significant (NCS) for all subjects prior to study entry. Check-in tests for urine cotinine, breath alcohol, urine drugs of abuse, and urine hCG (females only) were conducted and all results were negative or within range. Clinical laboratory tests for haematology, biochemistry, and urinalysis were again conducted at the end of the study. All the post-study clinical laboratory tests results, including those of the repeats, were either within normal range or were deemed by a study investigator to be NCS (...) Zavesca 100 mg hard capsules, Actelion. Approval of Miglustat Gen.Orph can be supported from a clinical point of view. 2.5. Risk management plan Safety concerns Important Identified Risks • Diarrhoea and other gastrointestinal ADR’s • Nervous system effects/events such as: Tremor Peripheral neuropathy (numbness, tingling) • Weight loss • Reductions in platelet counts. Important Potential Risks • Adverse effect on spermatogenesis parameters and reducing fertility. • Reproductive toxicity including

2017 European Medicines Agency - EPARs

163. Cannabis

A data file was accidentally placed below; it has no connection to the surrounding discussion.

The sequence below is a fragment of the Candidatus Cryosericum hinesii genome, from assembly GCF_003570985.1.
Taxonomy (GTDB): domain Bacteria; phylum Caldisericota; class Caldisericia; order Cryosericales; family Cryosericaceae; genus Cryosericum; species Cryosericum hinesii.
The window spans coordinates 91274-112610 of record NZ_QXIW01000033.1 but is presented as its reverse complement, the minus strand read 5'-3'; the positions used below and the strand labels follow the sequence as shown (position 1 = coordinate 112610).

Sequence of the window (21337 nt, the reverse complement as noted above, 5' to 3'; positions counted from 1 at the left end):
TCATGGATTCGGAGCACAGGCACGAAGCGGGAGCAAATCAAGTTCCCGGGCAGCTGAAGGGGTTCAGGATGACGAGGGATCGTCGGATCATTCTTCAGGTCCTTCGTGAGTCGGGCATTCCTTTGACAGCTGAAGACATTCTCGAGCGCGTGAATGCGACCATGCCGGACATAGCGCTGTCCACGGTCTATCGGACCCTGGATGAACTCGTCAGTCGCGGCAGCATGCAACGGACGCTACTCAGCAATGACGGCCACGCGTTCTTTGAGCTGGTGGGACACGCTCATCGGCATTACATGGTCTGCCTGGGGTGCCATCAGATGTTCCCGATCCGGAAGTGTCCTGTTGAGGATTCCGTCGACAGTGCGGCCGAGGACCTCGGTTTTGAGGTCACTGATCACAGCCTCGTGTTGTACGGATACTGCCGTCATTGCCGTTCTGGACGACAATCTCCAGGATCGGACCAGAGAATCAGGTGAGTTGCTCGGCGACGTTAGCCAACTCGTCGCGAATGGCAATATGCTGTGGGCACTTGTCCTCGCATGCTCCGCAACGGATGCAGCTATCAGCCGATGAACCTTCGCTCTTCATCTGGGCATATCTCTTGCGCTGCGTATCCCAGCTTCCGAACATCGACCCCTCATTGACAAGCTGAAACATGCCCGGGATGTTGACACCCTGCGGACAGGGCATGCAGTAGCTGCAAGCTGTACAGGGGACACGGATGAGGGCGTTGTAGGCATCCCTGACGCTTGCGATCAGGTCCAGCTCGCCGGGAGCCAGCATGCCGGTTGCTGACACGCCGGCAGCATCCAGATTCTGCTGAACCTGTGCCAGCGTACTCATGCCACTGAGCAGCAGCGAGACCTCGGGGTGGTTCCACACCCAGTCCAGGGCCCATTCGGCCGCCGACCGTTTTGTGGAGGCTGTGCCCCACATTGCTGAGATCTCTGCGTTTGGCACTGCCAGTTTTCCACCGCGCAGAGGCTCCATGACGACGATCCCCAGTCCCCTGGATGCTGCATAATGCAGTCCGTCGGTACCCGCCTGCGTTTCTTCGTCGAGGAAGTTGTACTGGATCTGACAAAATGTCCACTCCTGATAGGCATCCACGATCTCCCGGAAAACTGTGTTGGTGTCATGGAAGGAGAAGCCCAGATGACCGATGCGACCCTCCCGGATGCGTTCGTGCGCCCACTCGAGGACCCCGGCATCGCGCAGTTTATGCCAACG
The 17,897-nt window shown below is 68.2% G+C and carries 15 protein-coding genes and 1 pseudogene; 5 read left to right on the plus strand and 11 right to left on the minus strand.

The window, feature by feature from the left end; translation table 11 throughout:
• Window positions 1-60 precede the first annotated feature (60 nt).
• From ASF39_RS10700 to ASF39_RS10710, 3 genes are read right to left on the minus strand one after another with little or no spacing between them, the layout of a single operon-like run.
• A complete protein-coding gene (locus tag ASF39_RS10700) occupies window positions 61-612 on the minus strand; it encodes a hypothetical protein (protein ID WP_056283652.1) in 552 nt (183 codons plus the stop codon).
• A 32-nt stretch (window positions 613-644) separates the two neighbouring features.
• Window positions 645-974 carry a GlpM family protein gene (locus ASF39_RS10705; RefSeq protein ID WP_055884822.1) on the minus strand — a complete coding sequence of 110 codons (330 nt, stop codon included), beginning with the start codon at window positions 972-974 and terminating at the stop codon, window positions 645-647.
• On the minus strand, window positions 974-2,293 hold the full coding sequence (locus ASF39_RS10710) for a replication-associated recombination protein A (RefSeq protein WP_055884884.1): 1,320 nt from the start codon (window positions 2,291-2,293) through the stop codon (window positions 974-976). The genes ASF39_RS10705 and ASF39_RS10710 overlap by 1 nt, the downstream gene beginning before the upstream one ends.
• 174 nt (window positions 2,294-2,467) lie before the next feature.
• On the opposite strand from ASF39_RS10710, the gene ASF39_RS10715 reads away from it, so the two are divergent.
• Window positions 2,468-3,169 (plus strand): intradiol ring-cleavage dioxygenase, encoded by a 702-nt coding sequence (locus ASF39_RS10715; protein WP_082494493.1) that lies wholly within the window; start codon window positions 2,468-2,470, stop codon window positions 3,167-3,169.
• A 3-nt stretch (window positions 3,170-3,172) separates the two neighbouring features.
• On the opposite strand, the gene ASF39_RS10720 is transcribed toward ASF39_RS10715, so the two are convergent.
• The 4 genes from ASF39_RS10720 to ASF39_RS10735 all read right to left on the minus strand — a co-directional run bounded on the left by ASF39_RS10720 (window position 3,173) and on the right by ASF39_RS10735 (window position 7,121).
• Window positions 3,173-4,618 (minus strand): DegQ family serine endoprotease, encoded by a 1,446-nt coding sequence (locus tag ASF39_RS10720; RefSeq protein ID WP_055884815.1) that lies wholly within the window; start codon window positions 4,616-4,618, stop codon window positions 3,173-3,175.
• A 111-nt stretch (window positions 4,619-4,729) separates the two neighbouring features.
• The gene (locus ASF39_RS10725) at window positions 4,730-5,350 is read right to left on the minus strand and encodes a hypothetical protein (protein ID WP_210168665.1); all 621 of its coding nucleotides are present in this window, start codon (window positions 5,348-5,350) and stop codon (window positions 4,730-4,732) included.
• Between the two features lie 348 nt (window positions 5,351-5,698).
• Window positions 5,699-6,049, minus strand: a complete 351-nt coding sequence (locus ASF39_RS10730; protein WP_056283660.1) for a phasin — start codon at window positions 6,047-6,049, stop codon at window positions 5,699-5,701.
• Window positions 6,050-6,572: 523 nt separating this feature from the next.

, their use is almost three times higher than that of adults. ? The rate of daily cannabis use among the Canadian general population remains steady. Effects of Cannabis Use Short-term: Cannabis produces euphoria and relaxation, changes in perception, time distortion and deficits in attention span. It also negatively impacts the ability to divide attention and results in deficits in memory, body tremors and impaired motor functioning. Cannabis also impairs coordination and balance. Other physical effects (...) and municipal levels. 10 Driving while impaired by a drug, including cannabis, is an offence under the Criminal Code of Canada. Drivers who are impaired by drugs are subject to the same penalties as those impaired by alcohol. The government tabled Bill C-46 in April 2017 to strengthen the enforcement of impaired driving laws and also plans to enact this legislation in conjunction with the Cannabis Control Act. Currently, Canadians can legally access cannabis for medical purposes. Under the Marihuana